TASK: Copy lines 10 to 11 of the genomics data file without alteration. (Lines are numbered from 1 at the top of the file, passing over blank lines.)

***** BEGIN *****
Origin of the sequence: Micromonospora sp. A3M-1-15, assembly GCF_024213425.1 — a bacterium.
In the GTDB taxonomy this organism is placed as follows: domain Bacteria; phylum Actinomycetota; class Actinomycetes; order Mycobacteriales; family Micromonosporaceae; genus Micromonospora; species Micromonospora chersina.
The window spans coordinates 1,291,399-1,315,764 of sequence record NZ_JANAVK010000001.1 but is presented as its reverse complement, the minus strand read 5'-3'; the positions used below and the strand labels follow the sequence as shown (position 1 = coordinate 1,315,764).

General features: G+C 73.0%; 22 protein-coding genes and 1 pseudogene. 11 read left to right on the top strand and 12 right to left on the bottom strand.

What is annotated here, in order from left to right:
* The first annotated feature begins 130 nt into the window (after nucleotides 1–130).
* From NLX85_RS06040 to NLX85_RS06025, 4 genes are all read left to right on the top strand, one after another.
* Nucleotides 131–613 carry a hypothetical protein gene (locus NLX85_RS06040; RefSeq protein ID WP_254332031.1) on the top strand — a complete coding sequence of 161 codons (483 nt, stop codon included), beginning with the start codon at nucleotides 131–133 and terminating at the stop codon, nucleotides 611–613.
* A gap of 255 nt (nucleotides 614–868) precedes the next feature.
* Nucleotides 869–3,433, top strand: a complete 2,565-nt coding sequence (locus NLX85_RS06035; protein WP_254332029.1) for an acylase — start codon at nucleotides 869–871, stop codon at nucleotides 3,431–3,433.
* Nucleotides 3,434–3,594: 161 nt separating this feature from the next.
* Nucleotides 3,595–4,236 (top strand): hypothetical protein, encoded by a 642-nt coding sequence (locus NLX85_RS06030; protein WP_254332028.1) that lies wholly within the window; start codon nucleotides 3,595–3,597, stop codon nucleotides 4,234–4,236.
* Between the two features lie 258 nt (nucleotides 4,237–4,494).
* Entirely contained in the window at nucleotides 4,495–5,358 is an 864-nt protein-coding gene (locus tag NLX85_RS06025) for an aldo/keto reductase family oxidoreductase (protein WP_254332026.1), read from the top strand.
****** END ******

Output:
* Nucleotides 869–3,433, top strand: a complete 2,565-nt coding sequence (locus NLX85_RS06035; protein WP_254332029.1) for an acylase — start codon at nucleotides 869–871, stop codon at nucleotides 3,431–3,433.
* Nucleotides 3,434–3,594: 161 nt separating this feature from the next.